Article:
Saturday, April 04, 2009

the blog, the location

In case it wasn't clear, I am no longer living in the States. I am now living in Hungary after accepting a transfer for work.

Unrelated to that, I've got some pretty strange commenters on this blog. Though I am pretty sure I know who they are. More specifically, I'm pretty sure who the one person with many pseudonyms is. Also, the spell checker in Blogger seems to think that because I appear to be blogging from Hungary, I must want a Hungarian spell check run. Not exactly. I'm trying to figure out how to change that setting along with a couple other items I'm not so thrilled with.

Friday, April 03, 2009

these windows are pretty good too

A couple days ago, I raved about the ATMs here. I'm also digging the windows that we've got in the office. While the building is sort of old, the windows are moderately new with double-paned glass. Their best feature is their dual-opening mechanism. You can turn the handle to the side and swing the window open like a door or turn the handle all the way up and the window tips open like a garbage chute. Yes, I know these windows have been around for a while. But I have never spent any significant time around windows like this. Remember, this is about me.

Thursday, April 02, 2009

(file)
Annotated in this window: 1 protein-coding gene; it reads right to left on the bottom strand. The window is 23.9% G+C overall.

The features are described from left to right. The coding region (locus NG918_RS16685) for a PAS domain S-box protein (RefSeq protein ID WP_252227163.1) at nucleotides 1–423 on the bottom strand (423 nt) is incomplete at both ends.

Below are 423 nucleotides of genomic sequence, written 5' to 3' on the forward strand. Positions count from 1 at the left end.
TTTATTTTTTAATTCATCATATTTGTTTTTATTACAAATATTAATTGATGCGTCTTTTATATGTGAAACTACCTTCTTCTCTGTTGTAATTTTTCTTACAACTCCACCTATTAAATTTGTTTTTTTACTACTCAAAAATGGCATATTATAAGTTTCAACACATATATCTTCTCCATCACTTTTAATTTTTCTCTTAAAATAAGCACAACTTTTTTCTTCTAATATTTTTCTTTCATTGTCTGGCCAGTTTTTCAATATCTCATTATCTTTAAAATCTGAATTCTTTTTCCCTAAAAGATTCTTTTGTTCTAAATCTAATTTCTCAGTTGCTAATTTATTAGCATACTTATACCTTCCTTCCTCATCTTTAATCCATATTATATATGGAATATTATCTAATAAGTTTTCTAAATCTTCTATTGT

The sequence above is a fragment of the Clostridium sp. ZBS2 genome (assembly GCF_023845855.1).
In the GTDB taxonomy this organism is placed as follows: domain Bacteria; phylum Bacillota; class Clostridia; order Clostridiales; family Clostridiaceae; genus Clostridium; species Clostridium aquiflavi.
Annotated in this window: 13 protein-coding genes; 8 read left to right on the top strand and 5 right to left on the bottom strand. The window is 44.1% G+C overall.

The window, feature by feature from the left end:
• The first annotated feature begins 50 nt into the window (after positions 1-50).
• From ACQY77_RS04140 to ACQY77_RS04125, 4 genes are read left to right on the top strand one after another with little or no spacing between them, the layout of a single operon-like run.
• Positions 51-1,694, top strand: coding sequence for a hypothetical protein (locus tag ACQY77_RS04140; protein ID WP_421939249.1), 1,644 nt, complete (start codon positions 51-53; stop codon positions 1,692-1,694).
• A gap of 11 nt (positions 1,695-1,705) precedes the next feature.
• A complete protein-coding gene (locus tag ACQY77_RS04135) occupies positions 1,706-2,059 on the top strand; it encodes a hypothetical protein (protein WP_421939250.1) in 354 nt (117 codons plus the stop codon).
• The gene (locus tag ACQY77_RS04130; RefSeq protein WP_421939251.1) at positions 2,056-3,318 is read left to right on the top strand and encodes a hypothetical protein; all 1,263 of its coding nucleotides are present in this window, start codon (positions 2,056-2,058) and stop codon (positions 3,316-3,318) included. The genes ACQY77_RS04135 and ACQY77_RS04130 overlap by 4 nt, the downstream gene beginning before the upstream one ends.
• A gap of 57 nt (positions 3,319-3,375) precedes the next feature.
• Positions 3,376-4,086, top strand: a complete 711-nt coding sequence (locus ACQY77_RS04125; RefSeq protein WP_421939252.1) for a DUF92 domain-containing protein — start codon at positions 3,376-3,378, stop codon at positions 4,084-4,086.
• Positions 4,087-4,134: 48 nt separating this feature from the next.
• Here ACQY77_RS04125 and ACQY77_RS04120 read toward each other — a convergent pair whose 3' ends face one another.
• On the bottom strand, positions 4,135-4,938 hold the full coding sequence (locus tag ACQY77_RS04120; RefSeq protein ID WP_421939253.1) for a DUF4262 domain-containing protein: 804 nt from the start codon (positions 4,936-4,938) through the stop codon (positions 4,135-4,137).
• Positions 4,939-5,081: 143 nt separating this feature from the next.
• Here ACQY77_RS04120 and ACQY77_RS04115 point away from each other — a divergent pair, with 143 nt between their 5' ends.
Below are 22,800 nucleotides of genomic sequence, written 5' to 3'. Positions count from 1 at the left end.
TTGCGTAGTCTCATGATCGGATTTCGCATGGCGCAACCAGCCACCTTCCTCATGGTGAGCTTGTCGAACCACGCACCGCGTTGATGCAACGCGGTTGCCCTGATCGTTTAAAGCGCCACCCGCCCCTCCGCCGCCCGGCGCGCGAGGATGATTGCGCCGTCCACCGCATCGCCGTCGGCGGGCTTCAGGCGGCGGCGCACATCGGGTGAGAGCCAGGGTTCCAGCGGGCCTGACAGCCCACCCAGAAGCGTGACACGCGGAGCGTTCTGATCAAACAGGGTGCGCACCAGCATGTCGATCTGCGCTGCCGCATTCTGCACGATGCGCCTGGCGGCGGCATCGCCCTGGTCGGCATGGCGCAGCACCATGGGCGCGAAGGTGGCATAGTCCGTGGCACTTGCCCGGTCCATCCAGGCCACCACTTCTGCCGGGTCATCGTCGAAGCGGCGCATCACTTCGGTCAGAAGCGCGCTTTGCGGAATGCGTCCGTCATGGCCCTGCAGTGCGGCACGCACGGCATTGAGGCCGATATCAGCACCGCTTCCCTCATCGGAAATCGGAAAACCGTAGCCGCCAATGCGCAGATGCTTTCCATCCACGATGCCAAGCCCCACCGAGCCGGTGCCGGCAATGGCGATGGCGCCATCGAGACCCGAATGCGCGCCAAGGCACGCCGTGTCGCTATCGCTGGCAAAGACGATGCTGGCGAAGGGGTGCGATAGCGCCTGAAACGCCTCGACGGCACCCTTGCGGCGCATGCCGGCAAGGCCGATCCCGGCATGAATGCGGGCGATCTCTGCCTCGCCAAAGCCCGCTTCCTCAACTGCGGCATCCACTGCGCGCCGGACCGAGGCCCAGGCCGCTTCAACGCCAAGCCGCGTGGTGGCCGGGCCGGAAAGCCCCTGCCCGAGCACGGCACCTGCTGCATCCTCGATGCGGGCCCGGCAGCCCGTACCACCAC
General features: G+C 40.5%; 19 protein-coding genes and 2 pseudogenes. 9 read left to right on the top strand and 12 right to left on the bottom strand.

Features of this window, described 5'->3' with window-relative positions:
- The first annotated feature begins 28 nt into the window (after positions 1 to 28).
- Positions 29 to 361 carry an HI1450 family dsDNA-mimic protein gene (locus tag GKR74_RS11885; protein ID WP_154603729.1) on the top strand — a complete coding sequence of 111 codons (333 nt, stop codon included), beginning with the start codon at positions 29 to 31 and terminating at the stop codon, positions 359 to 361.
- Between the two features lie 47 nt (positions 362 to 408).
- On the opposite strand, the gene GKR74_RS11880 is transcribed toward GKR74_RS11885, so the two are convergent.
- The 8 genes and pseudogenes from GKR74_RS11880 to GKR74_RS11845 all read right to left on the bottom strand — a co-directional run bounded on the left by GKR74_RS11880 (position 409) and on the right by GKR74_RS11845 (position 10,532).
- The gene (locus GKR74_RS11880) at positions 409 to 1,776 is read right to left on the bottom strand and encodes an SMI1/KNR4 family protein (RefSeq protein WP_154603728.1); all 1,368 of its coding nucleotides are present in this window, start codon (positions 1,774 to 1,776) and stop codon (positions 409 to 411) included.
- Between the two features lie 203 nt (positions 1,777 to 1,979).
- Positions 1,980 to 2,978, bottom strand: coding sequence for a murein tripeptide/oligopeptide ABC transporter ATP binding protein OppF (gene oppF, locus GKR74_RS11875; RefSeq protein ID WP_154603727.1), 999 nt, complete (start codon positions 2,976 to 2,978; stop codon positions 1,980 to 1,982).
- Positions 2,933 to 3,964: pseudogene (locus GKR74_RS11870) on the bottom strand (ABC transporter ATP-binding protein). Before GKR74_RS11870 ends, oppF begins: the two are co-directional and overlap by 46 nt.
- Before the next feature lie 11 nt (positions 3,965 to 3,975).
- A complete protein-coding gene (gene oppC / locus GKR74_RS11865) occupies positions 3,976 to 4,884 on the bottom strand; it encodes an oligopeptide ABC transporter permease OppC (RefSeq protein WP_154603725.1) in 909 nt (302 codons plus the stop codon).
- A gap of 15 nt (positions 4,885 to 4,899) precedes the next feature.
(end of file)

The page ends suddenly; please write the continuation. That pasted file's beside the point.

I grew up driving an automatic transmission vehicle. In the States, every vehicle I ever drove for work was also an automatic. That included many different pick-ups along with the awesomeness that was the Ford Crown Victoria. Here, automatics are not so common. After some chagrinning practice in the yard, I have been driving around for the last couple weeks in a manual transmission vehicle. I kind of put it off since I was still living in the hotel and my predecessor was still here so I didn't have a regular vehicle anyway so I just sort of side-stepped the matter. But, now that it's just me, living by myself in this apartment, I need to drive. Last week, it was a Skoda Octavio. This week, and in the future, a VW Passat. (Both are diesel station wagons. It's very hip, especially the pale blue color.) I'm getting better, though I suppose I really couldn't get worse than my first day in the yard. Apparently the key is being smooth and steady off the clutch. Hollywood has lied to me once again. Dan you Transporter movies!